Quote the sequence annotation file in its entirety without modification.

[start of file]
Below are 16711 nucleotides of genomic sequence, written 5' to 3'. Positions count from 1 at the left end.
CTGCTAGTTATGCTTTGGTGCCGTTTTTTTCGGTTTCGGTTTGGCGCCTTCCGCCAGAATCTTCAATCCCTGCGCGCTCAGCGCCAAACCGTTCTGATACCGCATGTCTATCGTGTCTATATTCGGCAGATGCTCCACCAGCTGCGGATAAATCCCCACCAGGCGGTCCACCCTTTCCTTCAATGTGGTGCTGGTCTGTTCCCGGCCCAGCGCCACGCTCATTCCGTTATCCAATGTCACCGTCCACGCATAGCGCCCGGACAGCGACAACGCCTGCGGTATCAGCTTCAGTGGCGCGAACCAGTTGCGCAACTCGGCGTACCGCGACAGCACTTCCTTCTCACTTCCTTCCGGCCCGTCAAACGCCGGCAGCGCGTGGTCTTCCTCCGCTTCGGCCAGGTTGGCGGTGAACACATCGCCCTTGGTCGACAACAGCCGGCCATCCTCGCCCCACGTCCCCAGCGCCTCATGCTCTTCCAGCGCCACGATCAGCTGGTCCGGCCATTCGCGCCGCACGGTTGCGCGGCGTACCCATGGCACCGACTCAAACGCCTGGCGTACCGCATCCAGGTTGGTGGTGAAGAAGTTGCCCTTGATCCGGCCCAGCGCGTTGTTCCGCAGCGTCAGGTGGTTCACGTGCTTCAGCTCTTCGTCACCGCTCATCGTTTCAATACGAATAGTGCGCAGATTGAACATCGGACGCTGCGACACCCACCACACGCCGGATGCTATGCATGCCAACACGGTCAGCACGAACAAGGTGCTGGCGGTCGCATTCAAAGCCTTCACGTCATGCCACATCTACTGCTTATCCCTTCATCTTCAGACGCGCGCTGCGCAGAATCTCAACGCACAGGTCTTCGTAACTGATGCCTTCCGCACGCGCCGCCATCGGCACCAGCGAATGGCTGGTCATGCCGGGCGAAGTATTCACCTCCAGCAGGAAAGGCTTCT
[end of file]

Below are 16711 nucleotides of genomic sequence, written 5' to 3'. Positions count from 1 at the left end.
CTGCTAGTTATGCTTTGGTGCCGTTTTTTTCGGTTTCGGTTTGGCGCCTTCCGCCAGAATCTTCAATCCCTGCGCGCTCAGCGCCAAACCGTTCTGATACCGCATGTCTATCGTGTCTATATTCGGCAGATGCTCCACCAGCTGCGGATAAATCCCCACCAGGCGGTCCACCCTTTCCTTCAATGTGGTGCTGGTCTGTTCCCGGCCCAGCGCCACGCTCATTCCGTTATCCAATGTCACCGTCCACGCATAGCGCCCGGACAGCGACAACGCCTGCGGTATCAGCTTCAGTGGCGCGAACCAGTTGCGCAACTCGGCGTACCGCGACAGCACTTCCTTCTCACTTCCTTCCGGCCCGTCAAACGCCGGCAGCGCGTGGTCTTCCTCCGCTTCGGCCAGGTTGGCGGTGAACACATCGCCCTTGGTCGACAACAGCCGGCCATCCTCGCCCCACGTCCCCAGCGCCTCATGCTCTTCCAGCGCCACGATCAGCTGGTCCGGCCATTCGCGCCGCACGGTTGCGCGGCGTACCCATGGCACCGACTCAAACGCCTGGCGTACCGCATCCAGGTTGGTGGTGAAGAAGTTGCCCTTGATCCGGCCCAGCGCGTTGTTCCGCAGCGTCAGGTGGTTCACGTGCTTCAGCTCTTCGTCACCGCTCATCGTTTCAATACGAATAGTGCGCAGATTGAACATCGGACGCTGCGACACCCACCACACGCCGGATGCTATGCATGCCAACACGGTCAGCACGAACAAGGTGCTGGCGGTCGCATTCAAAGCCTTCACGTCATGCCACATCTACTGCTTATCCCTTCATCTTCAGACGCGCGCTGCGCAGAATCTCAACGCACAGGTCTTCGTAACTGATGCCTTCCGCACGCGCCGCCATCGGCACCAGCGAATGGCTGGTCATGCCGGGCGAAGTATTCACCTCCAGCAGGAAAGGCTTCT